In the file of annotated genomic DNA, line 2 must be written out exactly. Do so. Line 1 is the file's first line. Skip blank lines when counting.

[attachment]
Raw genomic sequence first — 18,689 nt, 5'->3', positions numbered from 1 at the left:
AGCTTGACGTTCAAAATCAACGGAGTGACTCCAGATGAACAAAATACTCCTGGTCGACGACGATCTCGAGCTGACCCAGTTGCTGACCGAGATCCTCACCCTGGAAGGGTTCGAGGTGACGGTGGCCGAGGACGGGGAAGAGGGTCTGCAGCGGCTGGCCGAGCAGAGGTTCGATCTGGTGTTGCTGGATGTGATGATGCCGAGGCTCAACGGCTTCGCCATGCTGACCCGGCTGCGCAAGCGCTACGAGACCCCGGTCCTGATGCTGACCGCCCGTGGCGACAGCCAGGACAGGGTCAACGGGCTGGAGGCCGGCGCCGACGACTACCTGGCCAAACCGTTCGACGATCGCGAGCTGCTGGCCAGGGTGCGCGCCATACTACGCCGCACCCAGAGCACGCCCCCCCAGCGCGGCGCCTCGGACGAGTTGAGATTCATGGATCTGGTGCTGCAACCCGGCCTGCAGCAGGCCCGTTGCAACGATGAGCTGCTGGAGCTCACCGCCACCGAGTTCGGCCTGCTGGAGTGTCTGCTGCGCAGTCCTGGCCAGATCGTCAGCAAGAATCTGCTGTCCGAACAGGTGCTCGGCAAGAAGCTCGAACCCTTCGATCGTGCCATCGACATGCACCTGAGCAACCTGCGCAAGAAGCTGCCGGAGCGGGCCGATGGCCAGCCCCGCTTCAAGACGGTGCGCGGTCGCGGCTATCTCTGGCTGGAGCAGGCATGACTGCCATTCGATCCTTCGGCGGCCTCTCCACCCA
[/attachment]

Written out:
AGCTTGACGTTCAAAATCAACGGAGTGACTCCAGATGAACAAAATACTCCTGGTCGACGACGATCTCGAGCTGACCCAGTTGCTGACCGAGATCCTCACCCTGGAAGGGTTCGAGGTGACGGTGGCCGAGGACGGGGAAGAGGGTCTGCAGCGGCTGGCCGAGCAGAGGTTCGATCTGGTGTTGCTGGATGTGATGATGCCGAGGCTCAACGGCTTCGCCATGCTGACCCGGCTGCGCAAGCGCTACGAGACCCCGGTCCTGATGCTGACCGCCCGTGGCGACAGCCAGGACAGGGTCAACGGGCTGGAGGCCGGCGCCGACGACTACCTGGCCAAACCGTTCGACGATCGCGAGCTGCTGGCCAGGGTGCGCGCCATACTACGCCGCACCCAGAGCACGCCCCCCCAGCGCGGCGCCTCGGACGAGTTGAGATTCATGGATCTGGTGCTGCAACCCGGCCTGCAGCAGGCCCGTTGCAACGATGAGCTGCTGGAGCTCACCGCCACCGAGTTCGGCCTGCTGGAGTGTCTGCTGCGCAGTCCTGGCCAGATCGTCAGCAAGAATCTGCTGTCCGAACAGGTGCTCGGCAAGAAGCTCGAACCCTTCGATCGTGCCATCGACATGCACCTGAGCAACCTGCGCAAGAAGCTGCCGGAGCGGGCCGATGGCCAGCCCCGCTTCAAGACGGTGCGCGGTCGCGGCTATCTCTGGCTGGAGCAGGCATGACTGCCATTCGATCCTTCGGCGGCCTCTCCACCCA